the release bottleneck

Ron Jeffries wrote that it is it is poor business practice to have complete software that hasn’t been deployed. Let’s test something…

As I’ve described elsewhere, I’m currently helping a large organisation that has a shared infrastructure / architecture and swarms of business projects. Many of these projects want to add features to one particular VB client. But the VB client is zealously protected: it must never fail, and too much change in it would swamp and confuse its low-skilled users. Consequently the developers can create new software features faster than the business are willing to deploy them.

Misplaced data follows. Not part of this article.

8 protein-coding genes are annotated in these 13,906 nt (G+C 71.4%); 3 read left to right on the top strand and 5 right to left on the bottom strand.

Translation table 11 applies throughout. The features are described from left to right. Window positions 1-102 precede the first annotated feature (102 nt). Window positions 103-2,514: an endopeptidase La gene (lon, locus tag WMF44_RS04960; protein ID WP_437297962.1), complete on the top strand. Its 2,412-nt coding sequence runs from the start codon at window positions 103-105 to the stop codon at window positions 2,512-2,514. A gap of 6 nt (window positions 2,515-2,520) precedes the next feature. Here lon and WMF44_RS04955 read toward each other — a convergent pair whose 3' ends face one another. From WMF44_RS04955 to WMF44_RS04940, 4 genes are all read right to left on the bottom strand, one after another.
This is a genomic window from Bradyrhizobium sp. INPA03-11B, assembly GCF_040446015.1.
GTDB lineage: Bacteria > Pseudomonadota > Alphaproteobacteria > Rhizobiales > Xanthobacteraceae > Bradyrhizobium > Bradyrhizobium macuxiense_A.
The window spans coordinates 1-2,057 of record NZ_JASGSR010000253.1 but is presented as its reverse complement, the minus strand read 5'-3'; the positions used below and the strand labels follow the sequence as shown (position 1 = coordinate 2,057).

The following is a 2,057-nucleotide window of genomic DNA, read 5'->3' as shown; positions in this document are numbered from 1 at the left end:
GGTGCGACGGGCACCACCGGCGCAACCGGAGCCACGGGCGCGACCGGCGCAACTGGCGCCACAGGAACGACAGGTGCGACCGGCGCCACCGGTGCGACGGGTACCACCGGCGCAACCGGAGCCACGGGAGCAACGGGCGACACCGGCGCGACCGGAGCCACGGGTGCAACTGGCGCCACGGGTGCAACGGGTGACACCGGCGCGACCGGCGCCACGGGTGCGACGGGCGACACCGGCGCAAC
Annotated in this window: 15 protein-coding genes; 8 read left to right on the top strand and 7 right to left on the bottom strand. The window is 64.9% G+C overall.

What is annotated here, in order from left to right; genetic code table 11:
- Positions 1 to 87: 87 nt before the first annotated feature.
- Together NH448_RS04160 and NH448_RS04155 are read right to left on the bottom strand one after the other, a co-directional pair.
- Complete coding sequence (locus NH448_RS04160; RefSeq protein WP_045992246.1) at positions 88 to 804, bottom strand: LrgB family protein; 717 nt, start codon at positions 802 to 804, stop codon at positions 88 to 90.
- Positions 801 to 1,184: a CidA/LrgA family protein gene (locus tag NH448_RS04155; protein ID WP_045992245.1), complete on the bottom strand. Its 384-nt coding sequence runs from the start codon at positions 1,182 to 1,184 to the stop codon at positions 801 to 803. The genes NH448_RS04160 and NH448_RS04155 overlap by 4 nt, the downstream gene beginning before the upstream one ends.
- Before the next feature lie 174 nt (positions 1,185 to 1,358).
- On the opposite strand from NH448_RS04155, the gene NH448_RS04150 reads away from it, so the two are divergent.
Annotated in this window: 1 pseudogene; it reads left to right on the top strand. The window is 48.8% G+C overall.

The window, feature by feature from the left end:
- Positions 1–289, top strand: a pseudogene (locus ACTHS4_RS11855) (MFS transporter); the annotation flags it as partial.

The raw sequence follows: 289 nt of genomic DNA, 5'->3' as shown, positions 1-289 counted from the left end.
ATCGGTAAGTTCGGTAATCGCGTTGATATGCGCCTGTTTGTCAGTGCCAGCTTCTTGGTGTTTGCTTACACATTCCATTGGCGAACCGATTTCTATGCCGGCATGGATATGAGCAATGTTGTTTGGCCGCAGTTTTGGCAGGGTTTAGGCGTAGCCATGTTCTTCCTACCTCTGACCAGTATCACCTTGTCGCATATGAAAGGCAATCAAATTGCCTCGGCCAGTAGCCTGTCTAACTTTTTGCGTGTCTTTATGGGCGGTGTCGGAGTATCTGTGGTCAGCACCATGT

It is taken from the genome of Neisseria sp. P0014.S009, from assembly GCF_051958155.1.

TOC would say that we must subordinate the software production process to match the capacity of the bottleneck. That is, projects should only create new features if they can be deployed immediately. Amazingly, that’s exactly what happens. The bottleneck is protected by a design board (yes, nothing here is done by one person working alone); the board schedules a few releases per year, and project managers have to squabble to get their features into one. Any project that can’t get a release slot has to wait. It works!

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